Whether it’s 1893 or 2009, the town of Abandon, Colo., is a very nasty place to be.
When a novel opens with a little girl blowing away a mule skinner with a revolver, readers can safely expect more dirty work to come. And they get it in spades from Crouch (Locked Doors, 2005, etc.), who sets up two alternating, equally unsavory plotlines. In 2009, historian Lawrence Kendall takes along his journalist daughter Abigail Foster on an expedition to the Colorado ghost town whose inhabitants all vanished without a trace in December 1893. In those days, we see in the second narrative, Abandon is in decline, the nearby mine tapped out, though there are still plenty of prostitutes and gunslingers around—and local bigwig Bart Packer has 91 gold bars he found next to a headless Spanish skeleton stashed away in his fancy house. That conquistador gold will cause no end of trouble, as 19th-century desperados kill Packer and hide the gold in the mine, and 21st-century Iraq veterans brutalize Lawrence’s party in an effort to make the historian tell them where the gold is located. People are shot at point-blank range, knives are brandished, gruesome wounds inflicted, and it all gets fairly ridiculous after a while. One or two gotchas will make you jump: the bad guy you thought was dead who comes from behind with a dagger; the sheriff you thought would help who turns out to be one of Them. When a crazy preacher locking the entire Abandon population in the mine to starve is followed by the story of the woman whose husband cut out her tongue with a razor, or a post-traumatic, stressed-out Iraq veteran gets shot as he threatens for the umpteenth time to carve up Abigail in unspeakable ways, readers are likely to stop flinching and start laughing.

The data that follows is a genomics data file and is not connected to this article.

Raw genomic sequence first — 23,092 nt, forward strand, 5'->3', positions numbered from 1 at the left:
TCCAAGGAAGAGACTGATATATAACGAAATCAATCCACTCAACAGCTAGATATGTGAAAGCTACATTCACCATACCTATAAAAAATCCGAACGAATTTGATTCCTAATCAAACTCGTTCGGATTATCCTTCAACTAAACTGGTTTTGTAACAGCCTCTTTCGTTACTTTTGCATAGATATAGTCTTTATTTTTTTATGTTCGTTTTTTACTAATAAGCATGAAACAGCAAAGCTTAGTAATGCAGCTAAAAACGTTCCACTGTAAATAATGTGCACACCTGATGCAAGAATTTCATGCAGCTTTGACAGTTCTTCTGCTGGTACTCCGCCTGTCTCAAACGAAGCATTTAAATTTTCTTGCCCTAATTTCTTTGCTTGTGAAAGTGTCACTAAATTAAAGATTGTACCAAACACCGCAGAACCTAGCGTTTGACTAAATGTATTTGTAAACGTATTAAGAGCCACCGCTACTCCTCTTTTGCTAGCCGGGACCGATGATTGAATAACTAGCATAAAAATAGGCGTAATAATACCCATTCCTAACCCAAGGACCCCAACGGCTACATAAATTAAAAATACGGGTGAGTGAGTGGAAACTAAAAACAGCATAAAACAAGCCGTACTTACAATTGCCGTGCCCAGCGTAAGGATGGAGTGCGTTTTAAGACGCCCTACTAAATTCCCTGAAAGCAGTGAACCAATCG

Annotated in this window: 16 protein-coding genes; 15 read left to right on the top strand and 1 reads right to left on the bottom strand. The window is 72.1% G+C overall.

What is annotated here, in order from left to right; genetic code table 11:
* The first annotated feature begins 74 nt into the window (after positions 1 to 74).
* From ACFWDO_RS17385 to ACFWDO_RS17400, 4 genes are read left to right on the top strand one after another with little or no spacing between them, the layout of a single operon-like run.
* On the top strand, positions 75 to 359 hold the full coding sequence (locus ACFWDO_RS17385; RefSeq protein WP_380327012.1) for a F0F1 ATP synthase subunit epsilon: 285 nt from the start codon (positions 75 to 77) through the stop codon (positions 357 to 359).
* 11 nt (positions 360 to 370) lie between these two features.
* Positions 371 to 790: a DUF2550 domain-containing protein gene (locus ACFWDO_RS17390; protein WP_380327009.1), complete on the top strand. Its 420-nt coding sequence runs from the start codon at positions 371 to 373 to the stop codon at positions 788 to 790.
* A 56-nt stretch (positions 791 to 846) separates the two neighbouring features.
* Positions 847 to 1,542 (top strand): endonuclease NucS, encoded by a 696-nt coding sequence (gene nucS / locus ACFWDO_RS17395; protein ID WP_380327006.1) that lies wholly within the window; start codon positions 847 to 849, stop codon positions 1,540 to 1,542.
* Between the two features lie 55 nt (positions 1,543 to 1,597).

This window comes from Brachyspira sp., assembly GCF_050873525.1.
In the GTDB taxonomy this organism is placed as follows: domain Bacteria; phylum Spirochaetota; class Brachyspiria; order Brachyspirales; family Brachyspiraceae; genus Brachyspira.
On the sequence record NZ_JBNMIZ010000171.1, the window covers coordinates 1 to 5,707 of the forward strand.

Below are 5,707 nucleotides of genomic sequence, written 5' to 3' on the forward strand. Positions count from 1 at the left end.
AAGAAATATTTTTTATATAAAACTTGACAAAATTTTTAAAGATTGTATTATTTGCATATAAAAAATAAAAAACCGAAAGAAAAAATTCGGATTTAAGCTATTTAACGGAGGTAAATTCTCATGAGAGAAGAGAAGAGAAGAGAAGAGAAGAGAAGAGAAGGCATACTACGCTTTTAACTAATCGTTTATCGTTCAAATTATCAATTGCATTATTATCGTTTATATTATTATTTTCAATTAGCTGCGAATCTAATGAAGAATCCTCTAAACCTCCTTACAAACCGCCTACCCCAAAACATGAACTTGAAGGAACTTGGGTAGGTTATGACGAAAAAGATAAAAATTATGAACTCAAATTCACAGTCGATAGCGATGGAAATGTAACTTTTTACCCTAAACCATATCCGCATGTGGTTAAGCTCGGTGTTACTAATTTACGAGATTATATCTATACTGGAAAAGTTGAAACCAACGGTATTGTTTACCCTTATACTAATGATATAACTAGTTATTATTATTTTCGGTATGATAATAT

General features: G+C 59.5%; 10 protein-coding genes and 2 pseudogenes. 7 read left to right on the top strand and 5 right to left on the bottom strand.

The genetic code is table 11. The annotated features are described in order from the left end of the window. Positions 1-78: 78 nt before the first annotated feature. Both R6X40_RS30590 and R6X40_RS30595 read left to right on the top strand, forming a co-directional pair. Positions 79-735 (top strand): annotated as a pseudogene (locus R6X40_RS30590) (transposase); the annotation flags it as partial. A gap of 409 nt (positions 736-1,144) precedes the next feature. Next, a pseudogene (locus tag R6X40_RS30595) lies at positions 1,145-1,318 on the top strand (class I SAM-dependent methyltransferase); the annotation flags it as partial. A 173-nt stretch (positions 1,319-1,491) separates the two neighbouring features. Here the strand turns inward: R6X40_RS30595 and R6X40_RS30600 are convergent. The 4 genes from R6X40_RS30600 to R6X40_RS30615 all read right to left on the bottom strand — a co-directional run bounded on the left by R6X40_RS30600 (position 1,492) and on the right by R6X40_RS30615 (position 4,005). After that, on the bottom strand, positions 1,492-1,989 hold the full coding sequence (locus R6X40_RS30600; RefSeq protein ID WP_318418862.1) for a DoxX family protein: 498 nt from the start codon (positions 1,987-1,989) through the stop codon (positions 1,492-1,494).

Definitely not for the squeamish—or skeptical.